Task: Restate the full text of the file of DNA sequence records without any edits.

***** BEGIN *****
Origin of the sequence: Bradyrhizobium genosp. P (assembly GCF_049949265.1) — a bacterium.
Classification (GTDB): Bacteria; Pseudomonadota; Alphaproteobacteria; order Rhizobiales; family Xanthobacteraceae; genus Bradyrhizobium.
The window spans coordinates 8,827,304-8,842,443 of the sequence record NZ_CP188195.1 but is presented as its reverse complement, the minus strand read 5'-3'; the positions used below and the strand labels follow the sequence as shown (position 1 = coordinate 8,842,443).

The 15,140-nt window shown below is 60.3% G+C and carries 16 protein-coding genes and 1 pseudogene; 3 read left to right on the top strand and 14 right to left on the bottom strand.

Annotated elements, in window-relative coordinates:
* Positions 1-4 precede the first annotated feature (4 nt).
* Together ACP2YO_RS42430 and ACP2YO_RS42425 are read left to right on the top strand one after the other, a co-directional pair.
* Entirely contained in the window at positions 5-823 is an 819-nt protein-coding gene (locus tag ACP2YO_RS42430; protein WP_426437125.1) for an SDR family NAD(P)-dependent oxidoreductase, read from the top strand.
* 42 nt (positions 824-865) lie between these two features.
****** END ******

Origin of the sequence: Bradyrhizobium genosp. P (assembly GCF_049949265.1) — a bacterium.
Classification (GTDB): Bacteria; Pseudomonadota; Alphaproteobacteria; order Rhizobiales; family Xanthobacteraceae; genus Bradyrhizobium.
The window spans coordinates 8,827,304-8,842,443 of the sequence record NZ_CP188195.1 but is presented as its reverse complement, the minus strand read 5'-3'; the positions used below and the strand labels follow the sequence as shown (position 1 = coordinate 8,842,443).

The 15,140-nt window shown below is 60.3% G+C and carries 16 protein-coding genes and 1 pseudogene; 3 read left to right on the top strand and 14 right to left on the bottom strand.

Annotated elements, in window-relative coordinates:
* Positions 1-4 precede the first annotated feature (4 nt).
* Together ACP2YO_RS42430 and ACP2YO_RS42425 are read left to right on the top strand one after the other, a co-directional pair.
* Entirely contained in the window at positions 5-823 is an 819-nt protein-coding gene (locus tag ACP2YO_RS42430; protein WP_426437125.1) for an SDR family NAD(P)-dependent oxidoreductase, read from the top strand.
* 42 nt (positions 824-865) lie between these two features.